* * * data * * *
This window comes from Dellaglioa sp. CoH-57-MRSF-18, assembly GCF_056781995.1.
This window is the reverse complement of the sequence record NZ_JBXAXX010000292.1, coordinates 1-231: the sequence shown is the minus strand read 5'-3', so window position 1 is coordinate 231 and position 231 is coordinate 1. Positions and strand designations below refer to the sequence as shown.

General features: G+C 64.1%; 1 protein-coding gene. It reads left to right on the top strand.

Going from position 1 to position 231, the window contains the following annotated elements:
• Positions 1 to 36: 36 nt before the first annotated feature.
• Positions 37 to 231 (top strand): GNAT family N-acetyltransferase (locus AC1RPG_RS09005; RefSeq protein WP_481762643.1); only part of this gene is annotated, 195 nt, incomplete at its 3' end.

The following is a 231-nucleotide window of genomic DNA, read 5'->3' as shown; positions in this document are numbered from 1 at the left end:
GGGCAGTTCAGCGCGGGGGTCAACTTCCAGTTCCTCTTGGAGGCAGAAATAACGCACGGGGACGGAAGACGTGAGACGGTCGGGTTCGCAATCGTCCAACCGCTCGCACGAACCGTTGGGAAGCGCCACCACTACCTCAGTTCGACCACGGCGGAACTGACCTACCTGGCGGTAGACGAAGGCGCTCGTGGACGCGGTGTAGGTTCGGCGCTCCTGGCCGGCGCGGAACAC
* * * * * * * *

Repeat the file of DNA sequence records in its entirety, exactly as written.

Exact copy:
This window comes from Dellaglioa sp. CoH-57-MRSF-18, assembly GCF_056781995.1.
This window is the reverse complement of the sequence record NZ_JBXAXX010000292.1, coordinates 1-231: the sequence shown is the minus strand read 5'-3', so window position 1 is coordinate 231 and position 231 is coordinate 1. Positions and strand designations below refer to the sequence as shown.

General features: G+C 64.1%; 1 protein-coding gene. It reads left to right on the top strand.

Going from position 1 to position 231, the window contains the following annotated elements:
• Positions 1 to 36: 36 nt before the first annotated feature.
• Positions 37 to 231 (top strand): GNAT family N-acetyltransferase (locus AC1RPG_RS09005; RefSeq protein WP_481762643.1); only part of this gene is annotated, 195 nt, incomplete at its 3' end.

The following is a 231-nucleotide window of genomic DNA, read 5'->3' as shown; positions in this document are numbered from 1 at the left end:
GGGCAGTTCAGCGCGGGGGTCAACTTCCAGTTCCTCTTGGAGGCAGAAATAACGCACGGGGACGGAAGACGTGAGACGGTCGGGTTCGCAATCGTCCAACCGCTCGCACGAACCGTTGGGAAGCGCCACCACTACCTCAGTTCGACCACGGCGGAACTGACCTACCTGGCGGTAGACGAAGGCGCTCGTGGACGCGGTGTAGGTTCGGCGCTCCTGGCCGGCGCGGAACAC